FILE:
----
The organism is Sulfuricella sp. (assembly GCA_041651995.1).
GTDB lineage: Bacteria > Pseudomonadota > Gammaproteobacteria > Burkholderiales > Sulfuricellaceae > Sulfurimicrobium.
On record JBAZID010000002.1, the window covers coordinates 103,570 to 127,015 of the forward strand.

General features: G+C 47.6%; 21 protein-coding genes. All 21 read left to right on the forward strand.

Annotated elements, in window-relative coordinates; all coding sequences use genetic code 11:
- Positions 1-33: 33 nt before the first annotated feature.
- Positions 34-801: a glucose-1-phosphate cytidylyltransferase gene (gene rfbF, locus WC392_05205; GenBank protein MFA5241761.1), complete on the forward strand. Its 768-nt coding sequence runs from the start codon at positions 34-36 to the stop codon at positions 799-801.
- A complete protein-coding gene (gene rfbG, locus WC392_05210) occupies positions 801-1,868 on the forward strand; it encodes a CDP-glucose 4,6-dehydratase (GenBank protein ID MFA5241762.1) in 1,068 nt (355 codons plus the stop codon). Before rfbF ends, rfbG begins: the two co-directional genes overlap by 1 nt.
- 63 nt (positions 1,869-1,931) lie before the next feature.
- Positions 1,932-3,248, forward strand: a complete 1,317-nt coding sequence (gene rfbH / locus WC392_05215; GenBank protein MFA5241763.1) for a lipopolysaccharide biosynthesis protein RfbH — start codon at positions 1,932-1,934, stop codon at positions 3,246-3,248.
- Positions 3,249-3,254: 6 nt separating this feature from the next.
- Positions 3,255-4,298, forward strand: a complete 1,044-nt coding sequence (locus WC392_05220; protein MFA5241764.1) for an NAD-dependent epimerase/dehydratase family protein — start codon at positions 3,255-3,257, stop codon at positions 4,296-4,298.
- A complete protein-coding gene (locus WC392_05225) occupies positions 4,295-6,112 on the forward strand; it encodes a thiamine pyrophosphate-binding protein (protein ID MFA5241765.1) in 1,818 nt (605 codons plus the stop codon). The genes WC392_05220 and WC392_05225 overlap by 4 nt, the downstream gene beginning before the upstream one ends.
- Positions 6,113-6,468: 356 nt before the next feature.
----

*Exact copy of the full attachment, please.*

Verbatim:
The organism is Sulfuricella sp. (assembly GCA_041651995.1).
GTDB lineage: Bacteria > Pseudomonadota > Gammaproteobacteria > Burkholderiales > Sulfuricellaceae > Sulfurimicrobium.
On record JBAZID010000002.1, the window covers coordinates 103,570 to 127,015 of the forward strand.

General features: G+C 47.6%; 21 protein-coding genes. All 21 read left to right on the forward strand.

Annotated elements, in window-relative coordinates; all coding sequences use genetic code 11:
- Positions 1-33: 33 nt before the first annotated feature.
- Positions 34-801: a glucose-1-phosphate cytidylyltransferase gene (gene rfbF, locus WC392_05205; GenBank protein MFA5241761.1), complete on the forward strand. Its 768-nt coding sequence runs from the start codon at positions 34-36 to the stop codon at positions 799-801.
- A complete protein-coding gene (gene rfbG, locus WC392_05210) occupies positions 801-1,868 on the forward strand; it encodes a CDP-glucose 4,6-dehydratase (GenBank protein ID MFA5241762.1) in 1,068 nt (355 codons plus the stop codon). Before rfbF ends, rfbG begins: the two co-directional genes overlap by 1 nt.
- 63 nt (positions 1,869-1,931) lie before the next feature.
- Positions 1,932-3,248, forward strand: a complete 1,317-nt coding sequence (gene rfbH / locus WC392_05215; GenBank protein MFA5241763.1) for a lipopolysaccharide biosynthesis protein RfbH — start codon at positions 1,932-1,934, stop codon at positions 3,246-3,248.
- Positions 3,249-3,254: 6 nt separating this feature from the next.
- Positions 3,255-4,298, forward strand: a complete 1,044-nt coding sequence (locus WC392_05220; protein MFA5241764.1) for an NAD-dependent epimerase/dehydratase family protein — start codon at positions 3,255-3,257, stop codon at positions 4,296-4,298.
- A complete protein-coding gene (locus WC392_05225) occupies positions 4,295-6,112 on the forward strand; it encodes a thiamine pyrophosphate-binding protein (protein ID MFA5241765.1) in 1,818 nt (605 codons plus the stop codon). The genes WC392_05220 and WC392_05225 overlap by 4 nt, the downstream gene beginning before the upstream one ends.
- Positions 6,113-6,468: 356 nt before the next feature.